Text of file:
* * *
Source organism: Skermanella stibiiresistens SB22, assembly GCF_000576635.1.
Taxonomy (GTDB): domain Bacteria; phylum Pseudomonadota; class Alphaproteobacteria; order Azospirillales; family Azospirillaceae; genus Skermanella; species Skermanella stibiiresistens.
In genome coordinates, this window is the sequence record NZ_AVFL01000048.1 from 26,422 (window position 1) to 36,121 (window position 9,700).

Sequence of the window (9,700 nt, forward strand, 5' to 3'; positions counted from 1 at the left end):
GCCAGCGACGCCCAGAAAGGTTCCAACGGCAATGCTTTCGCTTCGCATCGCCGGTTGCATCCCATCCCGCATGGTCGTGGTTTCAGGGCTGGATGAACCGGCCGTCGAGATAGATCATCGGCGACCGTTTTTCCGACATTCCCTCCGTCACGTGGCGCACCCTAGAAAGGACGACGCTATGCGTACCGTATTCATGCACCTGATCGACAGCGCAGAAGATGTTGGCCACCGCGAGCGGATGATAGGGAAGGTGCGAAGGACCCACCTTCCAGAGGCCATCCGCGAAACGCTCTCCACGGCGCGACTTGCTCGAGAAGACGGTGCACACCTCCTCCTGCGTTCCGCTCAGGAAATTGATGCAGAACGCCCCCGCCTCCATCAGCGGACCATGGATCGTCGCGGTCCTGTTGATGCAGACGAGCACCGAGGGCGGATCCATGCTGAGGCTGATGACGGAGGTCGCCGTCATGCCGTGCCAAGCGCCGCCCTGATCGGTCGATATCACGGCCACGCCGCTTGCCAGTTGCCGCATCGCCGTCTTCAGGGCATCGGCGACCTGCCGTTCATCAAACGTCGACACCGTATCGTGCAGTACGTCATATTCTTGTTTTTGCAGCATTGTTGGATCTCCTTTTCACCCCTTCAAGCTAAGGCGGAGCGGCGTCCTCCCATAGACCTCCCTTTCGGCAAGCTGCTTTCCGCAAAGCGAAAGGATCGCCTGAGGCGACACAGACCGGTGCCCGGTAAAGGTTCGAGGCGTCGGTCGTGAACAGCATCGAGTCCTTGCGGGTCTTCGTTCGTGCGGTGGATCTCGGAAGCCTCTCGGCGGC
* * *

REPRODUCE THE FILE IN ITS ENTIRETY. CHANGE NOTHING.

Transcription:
Source organism: Skermanella stibiiresistens SB22, assembly GCF_000576635.1.
Taxonomy (GTDB): domain Bacteria; phylum Pseudomonadota; class Alphaproteobacteria; order Azospirillales; family Azospirillaceae; genus Skermanella; species Skermanella stibiiresistens.
In genome coordinates, this window is the sequence record NZ_AVFL01000048.1 from 26,422 (window position 1) to 36,121 (window position 9,700).

Sequence of the window (9,700 nt, forward strand, 5' to 3'; positions counted from 1 at the left end):
GCCAGCGACGCCCAGAAAGGTTCCAACGGCAATGCTTTCGCTTCGCATCGCCGGTTGCATCCCATCCCGCATGGTCGTGGTTTCAGGGCTGGATGAACCGGCCGTCGAGATAGATCATCGGCGACCGTTTTTCCGACATTCCCTCCGTCACGTGGCGCACCCTAGAAAGGACGACGCTATGCGTACCGTATTCATGCACCTGATCGACAGCGCAGAAGATGTTGGCCACCGCGAGCGGATGATAGGGAAGGTGCGAAGGACCCACCTTCCAGAGGCCATCCGCGAAACGCTCTCCACGGCGCGACTTGCTCGAGAAGACGGTGCACACCTCCTCCTGCGTTCCGCTCAGGAAATTGATGCAGAACGCCCCCGCCTCCATCAGCGGACCATGGATCGTCGCGGTCCTGTTGATGCAGACGAGCACCGAGGGCGGATCCATGCTGAGGCTGATGACGGAGGTCGCCGTCATGCCGTGCCAAGCGCCGCCCTGATCGGTCGATATCACGGCCACGCCGCTTGCCAGTTGCCGCATCGCCGTCTTCAGGGCATCGGCGACCTGCCGTTCATCAAACGTCGACACCGTATCGTGCAGTACGTCATATTCTTGTTTTTGCAGCATTGTTGGATCTCCTTTTCACCCCTTCAAGCTAAGGCGGAGCGGCGTCCTCCCATAGACCTCCCTTTCGGCAAGCTGCTTTCCGCAAAGCGAAAGGATCGCCTGAGGCGACACAGACCGGTGCCCGGTAAAGGTTCGAGGCGTCGGTCGTGAACAGCATCGAGTCCTTGCGGGTCTTCGTTCGTGCGGTGGATCTCGGAAGCCTCTCGGCGGC